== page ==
"The National Democratic Alliance (NDA) government has allowed 100 per cent foreign direct investment (FDI) in e-commerce marketplaces. And the Department of Industrial Policy & Promotion (DIPP) has clarified that the FDI is only for the marketplace format of e-commerce and not for inventory-led models. It has defined e-commerce as buying and selling of goods and services including digital products over digital and electronic networks."
The National Democratic Alliance (NDA) government has allowed 100 per cent foreign direct investment (FDI) in e-commerce marketplaces. And the Department of Industrial Policy & Promotion (DIPP) has clarified that the FDI is only for the marketplace format of e-commerce and not for inventory-led models. It has defined e-commerce as buying and selling of goods and services including digital products over digital and electronic networks.
The announcement comes just ahead of Chinese major Alibaba’s proposed entry into India. Also, the move coincides with a recent markdown of valuation of e-commerce companies. Some prominent e-commerce marketplace players in India are Flipkart, Snapdeal, Paytm and Shopclues. American major Amazon, Flipkart’s biggest rival, entered India as a fully-owned online marketplace player two years ago. Till now, only 51 per cent FDI was permitted in multi-brand retail. The sector had got an estimated $10 billion (Rs 65,000 crores)FDI since its beginning a decade ago. In 2015, around $5 billion (Rs 32,500 crores) of foreign funds were raised by e-commerce companies. Till now, policy guidelines had stated that no FDI was permitted in e-commerce.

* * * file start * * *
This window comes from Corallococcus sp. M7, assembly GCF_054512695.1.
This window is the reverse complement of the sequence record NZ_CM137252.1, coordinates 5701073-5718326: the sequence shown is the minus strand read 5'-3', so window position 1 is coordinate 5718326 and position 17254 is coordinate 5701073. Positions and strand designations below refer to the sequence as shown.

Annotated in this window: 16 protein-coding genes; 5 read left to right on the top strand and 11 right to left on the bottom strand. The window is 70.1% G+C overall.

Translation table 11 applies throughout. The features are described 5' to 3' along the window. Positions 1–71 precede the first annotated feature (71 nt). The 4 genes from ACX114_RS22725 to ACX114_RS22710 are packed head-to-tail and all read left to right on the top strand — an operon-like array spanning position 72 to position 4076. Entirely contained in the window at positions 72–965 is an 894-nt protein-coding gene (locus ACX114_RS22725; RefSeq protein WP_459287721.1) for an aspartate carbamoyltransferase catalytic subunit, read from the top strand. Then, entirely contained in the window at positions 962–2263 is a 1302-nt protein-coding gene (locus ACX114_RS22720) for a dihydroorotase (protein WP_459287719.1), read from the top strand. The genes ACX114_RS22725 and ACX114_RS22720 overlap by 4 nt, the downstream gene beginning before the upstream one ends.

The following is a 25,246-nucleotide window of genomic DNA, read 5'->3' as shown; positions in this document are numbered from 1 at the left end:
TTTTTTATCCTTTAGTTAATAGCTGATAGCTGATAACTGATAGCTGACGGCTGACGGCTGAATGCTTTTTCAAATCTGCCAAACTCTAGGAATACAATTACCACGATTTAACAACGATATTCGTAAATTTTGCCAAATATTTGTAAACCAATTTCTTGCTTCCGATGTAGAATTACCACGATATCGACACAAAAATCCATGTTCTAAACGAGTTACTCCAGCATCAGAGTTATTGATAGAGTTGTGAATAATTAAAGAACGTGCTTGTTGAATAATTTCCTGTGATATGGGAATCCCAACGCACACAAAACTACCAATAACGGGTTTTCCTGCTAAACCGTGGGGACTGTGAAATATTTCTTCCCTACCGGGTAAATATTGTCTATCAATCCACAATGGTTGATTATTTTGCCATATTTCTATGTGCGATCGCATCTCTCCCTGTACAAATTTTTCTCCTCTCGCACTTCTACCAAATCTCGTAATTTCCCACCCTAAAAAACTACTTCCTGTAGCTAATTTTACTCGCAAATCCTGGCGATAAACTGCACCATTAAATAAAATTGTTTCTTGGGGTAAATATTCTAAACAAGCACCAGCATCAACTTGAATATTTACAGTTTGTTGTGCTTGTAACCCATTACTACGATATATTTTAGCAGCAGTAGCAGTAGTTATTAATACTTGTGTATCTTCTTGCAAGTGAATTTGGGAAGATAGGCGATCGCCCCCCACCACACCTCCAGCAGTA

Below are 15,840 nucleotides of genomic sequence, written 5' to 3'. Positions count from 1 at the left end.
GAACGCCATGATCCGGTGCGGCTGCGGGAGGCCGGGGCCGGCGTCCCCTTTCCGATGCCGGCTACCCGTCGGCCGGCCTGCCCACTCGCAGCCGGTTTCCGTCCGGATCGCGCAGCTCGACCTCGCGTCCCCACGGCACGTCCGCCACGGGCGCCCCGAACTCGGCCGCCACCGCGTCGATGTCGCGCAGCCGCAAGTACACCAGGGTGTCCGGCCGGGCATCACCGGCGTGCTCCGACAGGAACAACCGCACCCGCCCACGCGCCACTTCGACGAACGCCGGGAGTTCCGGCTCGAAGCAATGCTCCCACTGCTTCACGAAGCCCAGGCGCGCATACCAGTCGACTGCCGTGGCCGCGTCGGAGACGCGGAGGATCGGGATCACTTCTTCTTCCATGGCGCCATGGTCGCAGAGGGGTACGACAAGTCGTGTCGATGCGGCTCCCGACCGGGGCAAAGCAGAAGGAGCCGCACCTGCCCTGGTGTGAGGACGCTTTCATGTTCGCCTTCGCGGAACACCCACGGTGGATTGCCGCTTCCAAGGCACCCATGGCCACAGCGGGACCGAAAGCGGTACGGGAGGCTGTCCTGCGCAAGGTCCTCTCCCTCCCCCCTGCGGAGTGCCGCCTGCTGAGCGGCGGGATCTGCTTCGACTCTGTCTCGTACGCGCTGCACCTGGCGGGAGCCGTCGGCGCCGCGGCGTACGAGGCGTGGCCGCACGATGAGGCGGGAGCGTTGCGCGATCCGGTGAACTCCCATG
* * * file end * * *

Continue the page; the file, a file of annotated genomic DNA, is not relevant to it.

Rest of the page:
Deep discounts: A thing of past
The new policy will hit big e-commerce players such as Flipkart, Snapdeal and Amazon India who till now made a killing through deep discounting. The new policy puts at risk high-profile events such as Flipkart’s Big Billion Day sale during the festive season and Amazon’s Independence Day sale. It was the high flying sales of these companies which were dependent on the high discounts offered by the companies. And the sales resulted in the high valuation of Flipkart, Snapdeal and Paytm. These deep discounts had attracted the ire of brick-and-mortar firms who were losing customers to online retailers. In fact, they had lobbied with the government to rein in the e-commerce firms.
Online marketplace platforms, with players like Amazon, Flipkart, Snapdeal among others hosted thousands of sellers, were described as technology enablers rather than e-retailers. They claimed to have no inventory of their own. That kept them going even with a ban on FDI in e-commerce. The government has now put an official stamp on how these e-commerce majors have for many years operated their business.
The deep discounting by e-commerce firms has attracted the ire of offline stores, which are fighting to survive after losing customers to their online rivals. Offline retailers have lobbied hard with the government to rein in e-commerce firms. “E-commerce entities providing marketplace will not directly or indirectly influence the sale price of goods or services and shall maintain level playing field,” according to a note released by the Department of Industrial Policy and Promotion (DIPP). This means that the imaginative methods used by Flipkart, Snapdeal and Amazon India in funding discounts may have been outlawed.